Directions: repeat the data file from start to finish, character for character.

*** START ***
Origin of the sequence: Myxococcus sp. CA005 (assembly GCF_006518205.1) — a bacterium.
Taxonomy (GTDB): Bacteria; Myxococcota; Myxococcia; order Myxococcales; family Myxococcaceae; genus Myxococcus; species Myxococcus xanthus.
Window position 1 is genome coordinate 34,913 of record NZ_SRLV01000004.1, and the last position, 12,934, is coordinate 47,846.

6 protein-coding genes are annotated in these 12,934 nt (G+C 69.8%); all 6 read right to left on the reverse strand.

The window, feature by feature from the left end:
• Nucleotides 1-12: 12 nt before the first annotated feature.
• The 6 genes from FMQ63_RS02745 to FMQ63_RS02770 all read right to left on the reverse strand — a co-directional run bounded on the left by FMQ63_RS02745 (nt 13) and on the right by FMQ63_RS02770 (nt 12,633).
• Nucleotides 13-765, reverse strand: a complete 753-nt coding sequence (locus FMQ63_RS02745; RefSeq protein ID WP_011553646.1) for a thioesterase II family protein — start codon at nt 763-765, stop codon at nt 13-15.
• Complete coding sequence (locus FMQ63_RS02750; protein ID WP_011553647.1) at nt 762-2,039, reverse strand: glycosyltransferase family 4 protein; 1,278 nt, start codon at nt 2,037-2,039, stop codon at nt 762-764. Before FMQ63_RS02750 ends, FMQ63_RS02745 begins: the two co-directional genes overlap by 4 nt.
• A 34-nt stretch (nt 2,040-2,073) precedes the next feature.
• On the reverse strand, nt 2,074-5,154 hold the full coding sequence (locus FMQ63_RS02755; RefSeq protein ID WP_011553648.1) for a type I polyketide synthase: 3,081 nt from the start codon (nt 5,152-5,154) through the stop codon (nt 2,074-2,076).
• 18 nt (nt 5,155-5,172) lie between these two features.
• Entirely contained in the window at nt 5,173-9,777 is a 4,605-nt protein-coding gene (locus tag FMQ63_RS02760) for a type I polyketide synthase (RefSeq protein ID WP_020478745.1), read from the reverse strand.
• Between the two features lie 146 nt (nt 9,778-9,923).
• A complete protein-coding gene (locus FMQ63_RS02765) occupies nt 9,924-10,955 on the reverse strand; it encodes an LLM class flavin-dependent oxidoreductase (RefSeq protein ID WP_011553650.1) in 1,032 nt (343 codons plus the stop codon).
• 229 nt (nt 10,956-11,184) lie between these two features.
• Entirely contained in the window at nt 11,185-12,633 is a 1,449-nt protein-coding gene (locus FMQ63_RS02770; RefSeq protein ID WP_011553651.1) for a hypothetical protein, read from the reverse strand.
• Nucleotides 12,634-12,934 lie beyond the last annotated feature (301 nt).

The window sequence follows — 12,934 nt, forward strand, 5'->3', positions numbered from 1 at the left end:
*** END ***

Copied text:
Origin of the sequence: Myxococcus sp. CA005 (assembly GCF_006518205.1) — a bacterium.
Taxonomy (GTDB): Bacteria; Myxococcota; Myxococcia; order Myxococcales; family Myxococcaceae; genus Myxococcus; species Myxococcus xanthus.
Window position 1 is genome coordinate 34,913 of record NZ_SRLV01000004.1, and the last position, 12,934, is coordinate 47,846.

6 protein-coding genes are annotated in these 12,934 nt (G+C 69.8%); all 6 read right to left on the reverse strand.

The window, feature by feature from the left end:
• Nucleotides 1-12: 12 nt before the first annotated feature.
• The 6 genes from FMQ63_RS02745 to FMQ63_RS02770 all read right to left on the reverse strand — a co-directional run bounded on the left by FMQ63_RS02745 (nt 13) and on the right by FMQ63_RS02770 (nt 12,633).
• Nucleotides 13-765, reverse strand: a complete 753-nt coding sequence (locus FMQ63_RS02745; RefSeq protein ID WP_011553646.1) for a thioesterase II family protein — start codon at nt 763-765, stop codon at nt 13-15.
• Complete coding sequence (locus FMQ63_RS02750; protein ID WP_011553647.1) at nt 762-2,039, reverse strand: glycosyltransferase family 4 protein; 1,278 nt, start codon at nt 2,037-2,039, stop codon at nt 762-764. Before FMQ63_RS02750 ends, FMQ63_RS02745 begins: the two co-directional genes overlap by 4 nt.
• A 34-nt stretch (nt 2,040-2,073) precedes the next feature.
• On the reverse strand, nt 2,074-5,154 hold the full coding sequence (locus FMQ63_RS02755; RefSeq protein ID WP_011553648.1) for a type I polyketide synthase: 3,081 nt from the start codon (nt 5,152-5,154) through the stop codon (nt 2,074-2,076).
• 18 nt (nt 5,155-5,172) lie between these two features.
• Entirely contained in the window at nt 5,173-9,777 is a 4,605-nt protein-coding gene (locus tag FMQ63_RS02760) for a type I polyketide synthase (RefSeq protein ID WP_020478745.1), read from the reverse strand.
• Between the two features lie 146 nt (nt 9,778-9,923).
• A complete protein-coding gene (locus FMQ63_RS02765) occupies nt 9,924-10,955 on the reverse strand; it encodes an LLM class flavin-dependent oxidoreductase (RefSeq protein ID WP_011553650.1) in 1,032 nt (343 codons plus the stop codon).
• 229 nt (nt 10,956-11,184) lie between these two features.
• Entirely contained in the window at nt 11,185-12,633 is a 1,449-nt protein-coding gene (locus FMQ63_RS02770; RefSeq protein ID WP_011553651.1) for a hypothetical protein, read from the reverse strand.
• Nucleotides 12,634-12,934 lie beyond the last annotated feature (301 nt).

The window sequence follows — 12,934 nt, forward strand, 5'->3', positions numbered from 1 at the left end: